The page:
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    More quick news about Japanese youth crime

    Given my skepticism about the CHILD CRIME WASHES OVER JAPAN LIKE TIDAL WAVE! motif on its upcycle in the media, it’s only fair to point out this story:

    Under current law, three courses of action can be taken against juvenile delinquents: They can be sent to a reformatory, placed in less restrictive “protective institutions,” or based at home and required to meet regularly with government-appointed supervisors.

    However, at the moment, only those 14 or older can be sent to a reformatory.

    The planned revisions would abolish the age restriction, opening the reformatory door to virtually any minor.

    The revisions would also expand the scope of police powers in investigating minors under the age of 14.

    Under current Juvenile Law, police are not permitted to:

    *Seize evidence;

    *Search for evidence;

    *Inspect the sites of the incidents; or

    *Request the opinions of experts regarding possible evidence.

    Because of these restrictions, police are often hamstrung in their efforts to make a detailed analysis of alleged criminal acts.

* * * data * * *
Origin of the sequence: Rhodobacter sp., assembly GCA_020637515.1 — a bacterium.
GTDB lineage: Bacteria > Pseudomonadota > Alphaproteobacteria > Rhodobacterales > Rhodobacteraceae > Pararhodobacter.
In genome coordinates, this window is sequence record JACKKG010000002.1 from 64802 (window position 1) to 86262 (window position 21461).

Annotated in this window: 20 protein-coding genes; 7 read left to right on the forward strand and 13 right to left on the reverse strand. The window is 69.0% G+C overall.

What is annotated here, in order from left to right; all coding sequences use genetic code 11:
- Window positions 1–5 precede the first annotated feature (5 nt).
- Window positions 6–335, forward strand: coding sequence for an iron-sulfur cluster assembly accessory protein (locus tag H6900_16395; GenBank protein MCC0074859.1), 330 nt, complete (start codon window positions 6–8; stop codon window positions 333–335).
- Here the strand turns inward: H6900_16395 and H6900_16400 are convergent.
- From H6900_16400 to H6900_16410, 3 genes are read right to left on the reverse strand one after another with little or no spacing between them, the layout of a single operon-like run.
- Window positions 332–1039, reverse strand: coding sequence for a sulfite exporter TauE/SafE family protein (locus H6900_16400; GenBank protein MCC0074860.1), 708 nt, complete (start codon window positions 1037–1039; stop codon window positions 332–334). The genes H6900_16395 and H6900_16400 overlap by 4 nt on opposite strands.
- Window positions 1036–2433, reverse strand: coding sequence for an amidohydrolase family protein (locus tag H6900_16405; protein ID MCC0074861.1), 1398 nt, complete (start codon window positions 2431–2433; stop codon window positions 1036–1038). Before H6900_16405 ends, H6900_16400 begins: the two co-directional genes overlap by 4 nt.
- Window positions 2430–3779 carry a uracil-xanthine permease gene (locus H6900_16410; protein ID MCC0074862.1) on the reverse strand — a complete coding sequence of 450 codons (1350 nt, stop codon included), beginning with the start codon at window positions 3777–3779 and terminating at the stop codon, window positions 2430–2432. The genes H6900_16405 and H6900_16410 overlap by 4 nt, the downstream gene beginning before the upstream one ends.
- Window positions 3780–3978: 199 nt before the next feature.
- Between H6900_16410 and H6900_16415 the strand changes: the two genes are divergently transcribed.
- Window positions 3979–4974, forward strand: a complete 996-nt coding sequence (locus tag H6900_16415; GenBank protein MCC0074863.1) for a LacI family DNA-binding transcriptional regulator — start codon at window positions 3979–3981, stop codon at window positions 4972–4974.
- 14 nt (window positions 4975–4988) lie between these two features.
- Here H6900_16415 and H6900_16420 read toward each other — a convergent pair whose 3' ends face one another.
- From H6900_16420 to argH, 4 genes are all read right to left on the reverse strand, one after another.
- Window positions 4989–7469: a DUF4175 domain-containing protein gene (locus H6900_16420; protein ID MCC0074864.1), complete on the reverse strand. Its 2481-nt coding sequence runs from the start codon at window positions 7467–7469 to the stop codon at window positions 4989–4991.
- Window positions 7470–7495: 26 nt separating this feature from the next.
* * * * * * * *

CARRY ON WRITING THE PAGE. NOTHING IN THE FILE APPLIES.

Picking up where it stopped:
The revisions are designed to sweep away these restrictions, allowing police to deal with cases more quickly and effectively.

    The Asahi article doesn’t say that there’s been any pressure, from the public or from the Diet, on the Ministry of Justice to toughen things up. That makes it hard to assess how much effect the recent high-profile crimes may have had on the proposed new policy. It’s possible that the Ministry of Justice has been reviewing these things for years and is only now ready to submit changes to the Diet for passage, or that the review of search-and-seizure and sentencing laws spurred by the War on Terrorism has broadened to include all categories of offenders.

    It’s interesting that police powers are so delimited in the case of juvenile offenders. (I do realize, BTW, that sentencing guidelines affect judicial powers, not police powers, but I’m not really all that surprised about the way the institutional system is set up.) The Japanese police are famous for their liberal use of pressure tactics on suspects and, naturally and not unrelatedly, a confession rate that’s about as high as the purity of Ivory soap. I suppose minors under 14 are treated differently, or at least the law is different.

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